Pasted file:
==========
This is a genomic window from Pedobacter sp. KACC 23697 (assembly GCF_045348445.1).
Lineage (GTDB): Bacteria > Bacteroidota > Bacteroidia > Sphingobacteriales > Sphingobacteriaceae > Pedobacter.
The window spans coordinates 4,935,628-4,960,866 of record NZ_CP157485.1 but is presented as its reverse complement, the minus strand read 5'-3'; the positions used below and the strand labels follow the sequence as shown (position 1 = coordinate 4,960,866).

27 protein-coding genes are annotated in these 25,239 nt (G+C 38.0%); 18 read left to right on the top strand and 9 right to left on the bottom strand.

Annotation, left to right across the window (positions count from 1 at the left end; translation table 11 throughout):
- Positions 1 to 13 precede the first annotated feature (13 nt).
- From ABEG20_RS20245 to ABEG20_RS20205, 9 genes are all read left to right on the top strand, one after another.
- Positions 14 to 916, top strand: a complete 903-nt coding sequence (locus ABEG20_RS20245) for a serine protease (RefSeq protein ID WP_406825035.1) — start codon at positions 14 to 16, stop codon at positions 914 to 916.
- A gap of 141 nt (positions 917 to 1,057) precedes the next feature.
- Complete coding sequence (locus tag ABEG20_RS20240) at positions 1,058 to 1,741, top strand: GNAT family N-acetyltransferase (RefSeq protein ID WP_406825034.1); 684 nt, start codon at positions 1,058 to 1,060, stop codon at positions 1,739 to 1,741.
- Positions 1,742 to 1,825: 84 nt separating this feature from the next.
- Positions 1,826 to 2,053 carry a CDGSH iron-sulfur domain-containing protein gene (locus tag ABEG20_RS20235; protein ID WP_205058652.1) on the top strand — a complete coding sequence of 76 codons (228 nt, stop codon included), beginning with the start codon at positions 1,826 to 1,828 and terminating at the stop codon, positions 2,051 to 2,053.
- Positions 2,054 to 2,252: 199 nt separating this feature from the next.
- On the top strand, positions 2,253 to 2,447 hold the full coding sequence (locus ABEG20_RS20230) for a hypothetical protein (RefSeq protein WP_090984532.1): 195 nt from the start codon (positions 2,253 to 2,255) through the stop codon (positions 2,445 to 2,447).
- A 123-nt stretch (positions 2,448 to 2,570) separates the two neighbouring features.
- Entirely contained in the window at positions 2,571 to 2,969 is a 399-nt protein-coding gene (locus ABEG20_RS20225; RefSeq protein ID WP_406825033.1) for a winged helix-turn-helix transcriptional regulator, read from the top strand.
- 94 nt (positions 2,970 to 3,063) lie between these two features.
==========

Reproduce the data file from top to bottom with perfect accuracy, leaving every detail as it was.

This is a genomic window from Pedobacter sp. KACC 23697 (assembly GCF_045348445.1).
Lineage (GTDB): Bacteria > Bacteroidota > Bacteroidia > Sphingobacteriales > Sphingobacteriaceae > Pedobacter.
The window spans coordinates 4,935,628-4,960,866 of record NZ_CP157485.1 but is presented as its reverse complement, the minus strand read 5'-3'; the positions used below and the strand labels follow the sequence as shown (position 1 = coordinate 4,960,866).

27 protein-coding genes are annotated in these 25,239 nt (G+C 38.0%); 18 read left to right on the top strand and 9 right to left on the bottom strand.

Annotation, left to right across the window (positions count from 1 at the left end; translation table 11 throughout):
- Positions 1 to 13 precede the first annotated feature (13 nt).
- From ABEG20_RS20245 to ABEG20_RS20205, 9 genes are all read left to right on the top strand, one after another.
- Positions 14 to 916, top strand: a complete 903-nt coding sequence (locus ABEG20_RS20245) for a serine protease (RefSeq protein ID WP_406825035.1) — start codon at positions 14 to 16, stop codon at positions 914 to 916.
- A gap of 141 nt (positions 917 to 1,057) precedes the next feature.
- Complete coding sequence (locus tag ABEG20_RS20240) at positions 1,058 to 1,741, top strand: GNAT family N-acetyltransferase (RefSeq protein ID WP_406825034.1); 684 nt, start codon at positions 1,058 to 1,060, stop codon at positions 1,739 to 1,741.
- Positions 1,742 to 1,825: 84 nt separating this feature from the next.
- Positions 1,826 to 2,053 carry a CDGSH iron-sulfur domain-containing protein gene (locus tag ABEG20_RS20235; protein ID WP_205058652.1) on the top strand — a complete coding sequence of 76 codons (228 nt, stop codon included), beginning with the start codon at positions 1,826 to 1,828 and terminating at the stop codon, positions 2,051 to 2,053.
- Positions 2,054 to 2,252: 199 nt separating this feature from the next.
- On the top strand, positions 2,253 to 2,447 hold the full coding sequence (locus ABEG20_RS20230) for a hypothetical protein (RefSeq protein WP_090984532.1): 195 nt from the start codon (positions 2,253 to 2,255) through the stop codon (positions 2,445 to 2,447).
- A 123-nt stretch (positions 2,448 to 2,570) separates the two neighbouring features.
- Entirely contained in the window at positions 2,571 to 2,969 is a 399-nt protein-coding gene (locus ABEG20_RS20225; RefSeq protein ID WP_406825033.1) for a winged helix-turn-helix transcriptional regulator, read from the top strand.
- 94 nt (positions 2,970 to 3,063) lie between these two features.